Profile of the Center for Health Research in the Columbian Newspaper

Kaiser Center for Health Research ‘An impact on millions’ Vancouver resident heads program that plays role in developing policy

Tom Vogt Columbian staff writer
Publication Date: October 21, 2010
Page: A1 Section: Clark County

Mary Durham’s early interest in numerical analysis wasn’t exactly focused on health research. It was about music.

As a teen, Durham had a scoring system for songs, and that’s how she determined her favorite radio station.

“I like evidence,” she said.

Now the Vancouver woman is heading up an institution that analyzes evidence on critical health issues. Durham is director of the Kaiser Permanente Center for Health Research in north Portland, where scientists also are exploring new fields such as genomics and personalized medicine.

The job provides the intellectual stimulation of understanding diseases, said Durham, who also is a professor of public health at Oregon Health & Science University. But the work can have global implications.

“Physicians see patients one at a time,” said Durham. “Health research has an impact on millions of people.”

The research includes data that represents thousands of Vancouver-area patients, since about 20 percent of the 465,000 members of Kaiser Permanente Northwest live in Clark County. Local Kaiser members also participate in trials, which is what brought Rochelle Johnson into the lab recently. Johnson volunteered for the center’s Long-Term Oxygen Treatment Trial.

Researchers are looking at the threshold for prescribing oxygen to people with lung problems.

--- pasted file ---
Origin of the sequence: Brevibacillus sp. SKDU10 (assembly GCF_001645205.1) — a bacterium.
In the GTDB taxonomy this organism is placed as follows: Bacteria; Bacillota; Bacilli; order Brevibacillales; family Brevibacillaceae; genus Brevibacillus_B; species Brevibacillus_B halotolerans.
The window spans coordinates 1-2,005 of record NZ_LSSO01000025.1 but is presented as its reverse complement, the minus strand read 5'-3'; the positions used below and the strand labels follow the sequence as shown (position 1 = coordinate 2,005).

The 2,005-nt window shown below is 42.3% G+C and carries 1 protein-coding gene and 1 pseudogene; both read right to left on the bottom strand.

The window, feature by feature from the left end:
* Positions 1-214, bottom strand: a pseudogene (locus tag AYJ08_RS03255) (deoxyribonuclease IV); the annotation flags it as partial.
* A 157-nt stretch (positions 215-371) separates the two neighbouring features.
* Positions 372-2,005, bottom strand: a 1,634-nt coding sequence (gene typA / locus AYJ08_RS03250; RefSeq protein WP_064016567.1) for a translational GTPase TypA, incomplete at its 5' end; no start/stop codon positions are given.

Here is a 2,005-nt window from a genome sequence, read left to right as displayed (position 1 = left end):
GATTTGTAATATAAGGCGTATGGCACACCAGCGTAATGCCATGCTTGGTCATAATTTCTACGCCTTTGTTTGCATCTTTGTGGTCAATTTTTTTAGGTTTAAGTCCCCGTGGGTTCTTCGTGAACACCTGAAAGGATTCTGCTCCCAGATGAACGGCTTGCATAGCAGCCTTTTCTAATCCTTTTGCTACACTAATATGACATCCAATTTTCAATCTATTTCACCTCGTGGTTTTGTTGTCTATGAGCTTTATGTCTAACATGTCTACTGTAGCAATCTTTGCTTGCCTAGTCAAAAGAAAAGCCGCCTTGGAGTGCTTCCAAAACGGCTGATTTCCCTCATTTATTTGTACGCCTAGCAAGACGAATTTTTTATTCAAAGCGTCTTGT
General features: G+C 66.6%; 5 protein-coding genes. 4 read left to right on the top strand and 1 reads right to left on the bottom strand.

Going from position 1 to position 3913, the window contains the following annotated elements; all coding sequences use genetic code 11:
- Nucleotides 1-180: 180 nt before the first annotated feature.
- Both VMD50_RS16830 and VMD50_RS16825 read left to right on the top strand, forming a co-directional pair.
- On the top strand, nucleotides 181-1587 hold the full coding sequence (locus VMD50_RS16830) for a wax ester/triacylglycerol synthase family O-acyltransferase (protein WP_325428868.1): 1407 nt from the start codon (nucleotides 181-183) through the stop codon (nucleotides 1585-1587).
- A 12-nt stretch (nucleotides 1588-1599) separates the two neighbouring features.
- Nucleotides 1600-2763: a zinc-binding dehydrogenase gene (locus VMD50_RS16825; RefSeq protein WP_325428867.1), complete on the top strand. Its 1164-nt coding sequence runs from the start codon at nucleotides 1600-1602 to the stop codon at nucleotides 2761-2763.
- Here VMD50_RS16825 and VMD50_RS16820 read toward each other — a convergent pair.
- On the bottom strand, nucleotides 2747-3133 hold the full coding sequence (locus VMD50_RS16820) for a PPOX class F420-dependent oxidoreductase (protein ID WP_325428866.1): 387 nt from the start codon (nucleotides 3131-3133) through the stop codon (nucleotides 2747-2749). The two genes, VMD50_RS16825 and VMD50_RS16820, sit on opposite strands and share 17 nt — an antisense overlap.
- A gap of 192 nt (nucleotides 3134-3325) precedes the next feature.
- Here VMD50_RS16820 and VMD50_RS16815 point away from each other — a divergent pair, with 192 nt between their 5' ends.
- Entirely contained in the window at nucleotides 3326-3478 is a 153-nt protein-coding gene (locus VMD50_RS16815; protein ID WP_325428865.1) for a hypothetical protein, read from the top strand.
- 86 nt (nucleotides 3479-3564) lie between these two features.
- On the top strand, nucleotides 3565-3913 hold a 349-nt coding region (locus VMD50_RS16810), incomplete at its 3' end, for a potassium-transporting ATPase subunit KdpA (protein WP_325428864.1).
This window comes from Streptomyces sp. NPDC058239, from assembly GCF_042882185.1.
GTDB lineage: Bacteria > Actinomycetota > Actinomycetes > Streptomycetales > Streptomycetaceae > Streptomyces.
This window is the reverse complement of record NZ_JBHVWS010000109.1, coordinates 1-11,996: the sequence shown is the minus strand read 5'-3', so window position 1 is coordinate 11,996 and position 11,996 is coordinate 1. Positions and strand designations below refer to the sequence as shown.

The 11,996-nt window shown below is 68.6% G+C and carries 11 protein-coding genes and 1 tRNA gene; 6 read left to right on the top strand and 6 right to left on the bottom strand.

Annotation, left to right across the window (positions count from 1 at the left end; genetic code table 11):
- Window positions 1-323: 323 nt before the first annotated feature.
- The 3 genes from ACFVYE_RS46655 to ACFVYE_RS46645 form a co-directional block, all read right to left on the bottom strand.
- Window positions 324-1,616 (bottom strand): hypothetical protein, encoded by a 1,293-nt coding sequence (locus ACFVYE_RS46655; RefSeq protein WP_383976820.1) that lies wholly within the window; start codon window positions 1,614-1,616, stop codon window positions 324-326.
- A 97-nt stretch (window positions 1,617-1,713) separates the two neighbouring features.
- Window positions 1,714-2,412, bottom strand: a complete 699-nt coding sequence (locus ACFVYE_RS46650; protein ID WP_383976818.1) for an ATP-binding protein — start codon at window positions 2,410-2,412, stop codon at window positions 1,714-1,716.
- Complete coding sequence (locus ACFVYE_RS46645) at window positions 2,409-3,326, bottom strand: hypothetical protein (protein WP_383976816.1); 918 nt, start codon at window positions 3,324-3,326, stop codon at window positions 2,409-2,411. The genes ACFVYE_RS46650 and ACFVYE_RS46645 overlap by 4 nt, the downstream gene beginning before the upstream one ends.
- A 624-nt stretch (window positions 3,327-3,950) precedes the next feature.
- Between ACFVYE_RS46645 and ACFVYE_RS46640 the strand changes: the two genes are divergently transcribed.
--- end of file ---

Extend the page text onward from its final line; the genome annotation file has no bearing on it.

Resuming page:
Johnson has chronic obstructive pulmonary disease, which makes it hard to breathe. Her lung problems started when she was a child, Johnson said.

In the Kaiser lab, Johnson underwent a test to measure lung capacity. Spirometry measures how much air you breathe and how fast you blow it out, and the oxygen level.

Researchers randomly split the participants into two groups: half with oxygen at home, half without. The goal of the study — which is now closed — is to see if earlier intervention leads to a better quality of life.

Johnson was not chosen to participate, but she is happy to see research on the problem.

“This is something to help people in the future,” Johnson, 87, said. “It seems like more and more people have trouble breathing. Anything I could do to help would be worth it.”

The oxygen trial is one of more than 250 studies the Kaiser Permanente Northwest center is doing this year. The Portland center did about $32 million worth of research in 2009, with most of the funding coming from grants.

“We had $12 million for research when I got here in 1995,” Durham said.

Durham started out with a lot less than that in her first leadership role. A year after earning a doctorate in medical sociology, her professor urged Durham to apply for a job developing a Veterans Affairs research project near Tacoma. Maybe “urge” wasn’t quite the right word. What the professor told Durham was, “You won’t get it, but the experience will be good,” she said.

“I got the job,” Durham said. “I got the key and unlocked an empty office.”